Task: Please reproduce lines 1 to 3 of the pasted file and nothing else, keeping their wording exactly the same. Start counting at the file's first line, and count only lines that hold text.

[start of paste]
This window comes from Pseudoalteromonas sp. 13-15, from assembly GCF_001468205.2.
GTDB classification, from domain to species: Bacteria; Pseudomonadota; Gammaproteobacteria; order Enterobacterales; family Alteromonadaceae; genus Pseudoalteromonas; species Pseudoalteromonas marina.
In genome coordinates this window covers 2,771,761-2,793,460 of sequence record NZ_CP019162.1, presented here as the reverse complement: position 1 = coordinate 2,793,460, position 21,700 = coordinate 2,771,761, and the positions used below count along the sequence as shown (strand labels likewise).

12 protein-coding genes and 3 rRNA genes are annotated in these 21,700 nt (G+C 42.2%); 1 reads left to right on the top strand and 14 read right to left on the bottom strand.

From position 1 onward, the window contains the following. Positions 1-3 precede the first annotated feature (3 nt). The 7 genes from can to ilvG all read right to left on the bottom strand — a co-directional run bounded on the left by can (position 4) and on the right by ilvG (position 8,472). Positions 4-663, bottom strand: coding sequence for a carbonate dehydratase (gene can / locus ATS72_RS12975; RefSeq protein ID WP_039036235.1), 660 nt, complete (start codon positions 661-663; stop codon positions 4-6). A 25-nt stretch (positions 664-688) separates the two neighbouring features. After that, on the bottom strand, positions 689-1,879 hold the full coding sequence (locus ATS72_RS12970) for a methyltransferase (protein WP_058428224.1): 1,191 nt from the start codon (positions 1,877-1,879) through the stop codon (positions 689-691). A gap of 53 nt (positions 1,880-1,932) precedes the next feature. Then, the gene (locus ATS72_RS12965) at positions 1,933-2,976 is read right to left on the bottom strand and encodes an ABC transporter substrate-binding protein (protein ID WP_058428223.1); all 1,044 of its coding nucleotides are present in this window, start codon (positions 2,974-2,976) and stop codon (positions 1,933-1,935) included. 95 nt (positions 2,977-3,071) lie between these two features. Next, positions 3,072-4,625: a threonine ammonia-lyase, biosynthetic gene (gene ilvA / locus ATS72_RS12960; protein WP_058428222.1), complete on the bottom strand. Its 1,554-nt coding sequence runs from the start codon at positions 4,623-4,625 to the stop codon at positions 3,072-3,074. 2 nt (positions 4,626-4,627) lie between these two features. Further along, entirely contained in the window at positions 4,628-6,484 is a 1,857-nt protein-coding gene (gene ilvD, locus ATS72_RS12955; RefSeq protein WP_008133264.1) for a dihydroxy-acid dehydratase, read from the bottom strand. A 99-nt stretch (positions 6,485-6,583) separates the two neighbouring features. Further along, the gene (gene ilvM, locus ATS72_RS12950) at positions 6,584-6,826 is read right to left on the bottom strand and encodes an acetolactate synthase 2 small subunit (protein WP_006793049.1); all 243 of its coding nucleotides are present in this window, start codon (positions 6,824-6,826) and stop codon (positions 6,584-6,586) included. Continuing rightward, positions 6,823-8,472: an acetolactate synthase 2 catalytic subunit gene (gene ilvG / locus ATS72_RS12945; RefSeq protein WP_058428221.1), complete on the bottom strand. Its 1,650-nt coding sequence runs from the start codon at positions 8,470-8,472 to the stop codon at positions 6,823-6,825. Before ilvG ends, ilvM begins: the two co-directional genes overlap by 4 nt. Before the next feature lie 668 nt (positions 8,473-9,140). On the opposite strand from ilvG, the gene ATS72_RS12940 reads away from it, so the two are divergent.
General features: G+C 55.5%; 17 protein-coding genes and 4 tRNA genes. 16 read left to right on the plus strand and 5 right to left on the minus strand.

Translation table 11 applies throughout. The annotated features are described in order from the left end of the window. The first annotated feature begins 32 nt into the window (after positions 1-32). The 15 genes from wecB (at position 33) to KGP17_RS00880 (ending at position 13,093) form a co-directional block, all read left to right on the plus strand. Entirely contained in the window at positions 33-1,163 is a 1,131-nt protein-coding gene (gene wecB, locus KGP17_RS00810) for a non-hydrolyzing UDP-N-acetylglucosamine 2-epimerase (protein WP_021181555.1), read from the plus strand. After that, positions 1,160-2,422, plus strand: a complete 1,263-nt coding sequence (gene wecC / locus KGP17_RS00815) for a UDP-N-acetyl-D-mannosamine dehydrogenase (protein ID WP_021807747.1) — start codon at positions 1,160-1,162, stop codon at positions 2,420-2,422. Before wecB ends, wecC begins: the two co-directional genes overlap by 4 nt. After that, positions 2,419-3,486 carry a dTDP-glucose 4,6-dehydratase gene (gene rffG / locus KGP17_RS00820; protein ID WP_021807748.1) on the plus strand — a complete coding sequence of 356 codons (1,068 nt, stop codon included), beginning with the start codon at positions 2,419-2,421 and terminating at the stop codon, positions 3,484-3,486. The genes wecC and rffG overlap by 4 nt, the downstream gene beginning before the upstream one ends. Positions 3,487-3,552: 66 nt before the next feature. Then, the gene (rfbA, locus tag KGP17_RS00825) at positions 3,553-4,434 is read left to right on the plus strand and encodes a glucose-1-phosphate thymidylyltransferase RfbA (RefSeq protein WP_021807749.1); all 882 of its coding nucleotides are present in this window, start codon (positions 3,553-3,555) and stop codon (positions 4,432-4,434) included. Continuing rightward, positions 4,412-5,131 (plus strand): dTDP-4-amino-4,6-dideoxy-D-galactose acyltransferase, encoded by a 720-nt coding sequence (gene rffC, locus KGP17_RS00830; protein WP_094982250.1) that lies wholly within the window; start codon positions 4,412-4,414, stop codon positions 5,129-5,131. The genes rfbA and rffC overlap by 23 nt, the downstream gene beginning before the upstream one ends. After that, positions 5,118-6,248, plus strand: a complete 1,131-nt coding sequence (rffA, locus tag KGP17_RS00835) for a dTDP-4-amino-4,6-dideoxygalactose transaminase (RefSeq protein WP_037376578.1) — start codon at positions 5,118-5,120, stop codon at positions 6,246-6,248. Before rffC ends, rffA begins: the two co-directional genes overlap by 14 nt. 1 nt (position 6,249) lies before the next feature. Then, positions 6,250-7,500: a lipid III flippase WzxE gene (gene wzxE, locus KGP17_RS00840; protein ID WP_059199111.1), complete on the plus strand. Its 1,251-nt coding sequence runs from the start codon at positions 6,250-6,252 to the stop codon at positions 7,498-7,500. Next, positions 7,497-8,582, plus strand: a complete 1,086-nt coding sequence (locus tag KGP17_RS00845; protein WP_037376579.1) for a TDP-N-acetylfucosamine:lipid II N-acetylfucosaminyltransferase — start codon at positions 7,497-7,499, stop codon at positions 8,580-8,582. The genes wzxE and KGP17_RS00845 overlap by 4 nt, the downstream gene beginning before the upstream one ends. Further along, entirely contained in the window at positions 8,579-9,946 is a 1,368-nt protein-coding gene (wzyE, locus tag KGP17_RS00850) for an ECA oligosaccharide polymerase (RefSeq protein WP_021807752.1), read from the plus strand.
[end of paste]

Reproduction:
This window comes from Pseudoalteromonas sp. 13-15, from assembly GCF_001468205.2.
GTDB classification, from domain to species: Bacteria; Pseudomonadota; Gammaproteobacteria; order Enterobacterales; family Alteromonadaceae; genus Pseudoalteromonas; species Pseudoalteromonas marina.
In genome coordinates this window covers 2,771,761-2,793,460 of sequence record NZ_CP019162.1, presented here as the reverse complement: position 1 = coordinate 2,793,460, position 21,700 = coordinate 2,771,761, and the positions used below count along the sequence as shown (strand labels likewise).